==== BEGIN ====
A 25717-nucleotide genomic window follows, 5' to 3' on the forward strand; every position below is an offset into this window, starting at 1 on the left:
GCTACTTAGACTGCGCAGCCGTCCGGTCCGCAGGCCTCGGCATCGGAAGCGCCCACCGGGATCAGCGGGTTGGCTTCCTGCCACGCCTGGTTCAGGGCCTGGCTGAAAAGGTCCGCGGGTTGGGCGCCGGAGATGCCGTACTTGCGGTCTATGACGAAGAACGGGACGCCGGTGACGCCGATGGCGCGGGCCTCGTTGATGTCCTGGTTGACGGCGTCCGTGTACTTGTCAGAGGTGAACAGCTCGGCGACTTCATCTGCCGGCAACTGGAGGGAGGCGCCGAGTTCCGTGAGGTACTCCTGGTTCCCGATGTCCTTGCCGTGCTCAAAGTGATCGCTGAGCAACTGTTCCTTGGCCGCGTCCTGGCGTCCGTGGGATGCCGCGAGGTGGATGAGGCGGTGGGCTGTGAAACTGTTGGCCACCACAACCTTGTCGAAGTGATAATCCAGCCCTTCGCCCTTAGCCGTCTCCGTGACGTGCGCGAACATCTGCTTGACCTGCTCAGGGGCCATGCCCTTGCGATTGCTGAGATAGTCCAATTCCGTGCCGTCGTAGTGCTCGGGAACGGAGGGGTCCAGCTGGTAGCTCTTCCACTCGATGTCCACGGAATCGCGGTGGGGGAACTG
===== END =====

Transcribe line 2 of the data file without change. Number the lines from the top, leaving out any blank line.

GCTACTTAGACTGCGCAGCCGTCCGGTCCGCAGGCCTCGGCATCGGAAGCGCCCACCGGGATCAGCGGGTTGGCTTCCTGCCACGCCTGGTTCAGGGCCTGGCTGAAAAGGTCCGCGGGTTGGGCGCCGGAGATGCCGTACTTGCGGTCTATGACGAAGAACGGGACGCCGGTGACGCCGATGGCGCGGGCCTCGTTGATGTCCTGGTTGACGGCGTCCGTGTACTTGTCAGAGGTGAACAGCTCGGCGACTTCATCTGCCGGCAACTGGAGGGAGGCGCCGAGTTCCGTGAGGTACTCCTGGTTCCCGATGTCCTTGCCGTGCTCAAAGTGATCGCTGAGCAACTGTTCCTTGGCCGCGTCCTGGCGTCCGTGGGATGCCGCGAGGTGGATGAGGCGGTGGGCTGTGAAACTGTTGGCCACCACAACCTTGTCGAAGTGATAATCCAGCCCTTCGCCCTTAGCCGTCTCCGTGACGTGCGCGAACATCTGCTTGACCTGCTCAGGGGCCATGCCCTTGCGATTGCTGAGATAGTCCAATTCCGTGCCGTCGTAGTGCTCGGGAACGGAGGGGTCCAGCTGGTAGCTCTTCCACTCGATGTCCACGGAATCGCGGTGGGGGAACTG